Throughout the history of Western Civilization (with the exception of the last 100 years) almost every good thing accomplished was done by Christians who understood that their calling from God was to use their work to bring about flourishing for their communities.[viii] Christian influence on values, beliefs, and practices in Western culture was abundant and led to the flourishing of society for over 1,000 years. As Christians in a world desperate for shalom, we need to find our way back to this level of influence.

As Tim Keller writes in Generous Justice, “Reweaving shalom means to sacrificially thread, lace, and press your time, goods, power, and resources into the lives and needs of others.”[ix] One of the most significant ways we do this is through our vocational work. Our work is one of the principal means God uses to bring flourishing to His creation.

When we, as Christians, live holistic lives and integrate faith and work using all the tools God has given us—including economics—we are reweaving shalom. This results in the flourishing of both the community and individuals. Old Testament scholar Walter Brueggemann writes, “Shalom is not only an incredible gift; it is a most demanding mission.”[x]

The purpose of our work, and by extension our businesses, is not just to maximize shareholder value. It is to reweave shalom. We are to bring about flourishing to the communities we serve, seeking to glorify God, serve the common good, and further God’s kingdom in this current age.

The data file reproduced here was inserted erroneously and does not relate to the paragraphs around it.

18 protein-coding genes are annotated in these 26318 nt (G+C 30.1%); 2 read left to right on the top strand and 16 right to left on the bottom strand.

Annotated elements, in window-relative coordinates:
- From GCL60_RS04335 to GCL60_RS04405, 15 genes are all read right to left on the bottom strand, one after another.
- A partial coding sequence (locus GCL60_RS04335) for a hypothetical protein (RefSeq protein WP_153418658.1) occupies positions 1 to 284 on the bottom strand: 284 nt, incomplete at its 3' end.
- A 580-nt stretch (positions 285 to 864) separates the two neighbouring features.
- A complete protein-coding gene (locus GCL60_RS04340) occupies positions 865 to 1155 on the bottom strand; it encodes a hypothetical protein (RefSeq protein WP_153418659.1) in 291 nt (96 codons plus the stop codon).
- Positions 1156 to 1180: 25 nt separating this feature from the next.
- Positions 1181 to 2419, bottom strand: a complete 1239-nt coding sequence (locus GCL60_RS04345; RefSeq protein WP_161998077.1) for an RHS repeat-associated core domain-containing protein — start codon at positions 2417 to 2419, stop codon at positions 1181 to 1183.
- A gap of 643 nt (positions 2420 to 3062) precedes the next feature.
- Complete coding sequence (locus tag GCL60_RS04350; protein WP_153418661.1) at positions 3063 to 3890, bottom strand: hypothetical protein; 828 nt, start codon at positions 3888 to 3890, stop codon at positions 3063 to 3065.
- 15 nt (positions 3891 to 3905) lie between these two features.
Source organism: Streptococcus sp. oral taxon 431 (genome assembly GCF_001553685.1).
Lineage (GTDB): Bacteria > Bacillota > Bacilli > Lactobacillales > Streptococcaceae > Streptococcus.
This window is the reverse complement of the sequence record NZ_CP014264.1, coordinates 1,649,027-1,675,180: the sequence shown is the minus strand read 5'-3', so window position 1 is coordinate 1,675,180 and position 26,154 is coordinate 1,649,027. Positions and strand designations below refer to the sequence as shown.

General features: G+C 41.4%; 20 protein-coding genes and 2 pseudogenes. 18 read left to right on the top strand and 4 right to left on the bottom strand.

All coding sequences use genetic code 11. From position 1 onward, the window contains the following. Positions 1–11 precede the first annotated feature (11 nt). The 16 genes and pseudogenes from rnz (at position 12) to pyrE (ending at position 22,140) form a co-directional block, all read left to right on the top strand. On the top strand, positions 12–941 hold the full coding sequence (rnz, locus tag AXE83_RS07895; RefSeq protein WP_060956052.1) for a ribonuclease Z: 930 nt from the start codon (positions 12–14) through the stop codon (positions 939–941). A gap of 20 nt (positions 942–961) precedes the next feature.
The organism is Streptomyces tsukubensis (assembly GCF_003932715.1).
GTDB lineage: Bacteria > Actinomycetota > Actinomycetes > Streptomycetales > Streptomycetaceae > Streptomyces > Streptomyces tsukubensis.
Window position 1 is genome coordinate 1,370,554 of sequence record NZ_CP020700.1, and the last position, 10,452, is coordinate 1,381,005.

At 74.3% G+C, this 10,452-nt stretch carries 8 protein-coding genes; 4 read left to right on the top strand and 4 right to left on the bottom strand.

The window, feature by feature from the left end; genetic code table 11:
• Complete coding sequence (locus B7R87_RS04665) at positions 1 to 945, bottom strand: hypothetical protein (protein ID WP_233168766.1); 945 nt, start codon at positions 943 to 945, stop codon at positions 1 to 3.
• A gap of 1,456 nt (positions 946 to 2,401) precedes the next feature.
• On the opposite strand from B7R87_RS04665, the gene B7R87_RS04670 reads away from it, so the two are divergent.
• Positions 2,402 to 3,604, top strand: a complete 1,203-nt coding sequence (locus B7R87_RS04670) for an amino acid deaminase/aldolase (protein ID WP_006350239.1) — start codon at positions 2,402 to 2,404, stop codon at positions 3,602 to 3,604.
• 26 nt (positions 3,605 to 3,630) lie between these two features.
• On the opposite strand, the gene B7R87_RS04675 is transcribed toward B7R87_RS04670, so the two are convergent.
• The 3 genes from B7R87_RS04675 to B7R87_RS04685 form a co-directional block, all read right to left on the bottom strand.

“Blessed are those who reweave shalom, for they will be called children of God.”[xi]

[i] Revelation 4:11, NIV.

[ii] Genesis 1:31, NIV.

[iii] John Schneider, The Good of Affluence: Seeking God in a Culture of Wealth (Grand Rapids, MI: Wm. B. Eerdmans Publishing Co., 2002), 45.

[iv] Cornelius Plantinga, Not the Way It’s Supposed to Be: A Breviary of Sin (Grand Rapids, MI: Wm. B. Eerdmans Publishing Co., 1995), 10.

[v] C.S. Lewis, Reflections on the Psalms (New York: Harcourt, Brace & Co., 1958), 96-97.

[vi] Jonathan Pennington, “A Biblical Theology of Human Flourishing,” Institute for Faith, Work & Economics,, accessed May 12, 2017.

[vii] David Dark, Everyday Apocalypse (Grand Rapids, MI: Brazos Press, 2002), 18.

[viii] There are a number of authors who make this argument, for example: Alvin J. Schmidt, How Christianity Changed the World (Grand Rapids, MI: Zondervan, 2001); Vishal Mangalwadi, The Book that Made Your World: How the Bible Created the Soul of Western Civilization (Nashville, TN: Thomas Nelson, 2011); Rodney Stark, The Victory of Reason: How Christianity Led to Freedom, Capitalism, and Western Success (New York: Random House, 2005); and Os Guinness, Renaissance: The Power of the Gospel However Dark the Times (Downers Grove, IL: IVP Books, 2014).

[ix] Tim Keller, Generous Justice: How God’s Grace Makes Us Just (New York: The Penguin Publishing Group, 2010), 174.

[x] Walter Brueggemann, Peace (St. Louis: Chalice Press, 2001), 55.

[xi] Matthew 5:9; “peacemakers” can literally be translated as “those who reweave shalom.”



Hugh Welchel is the founder of the Institute for Faith, Work & Economics, and author of “How Then Should We Work? Rediscovering the Biblical Doctrine of Work.”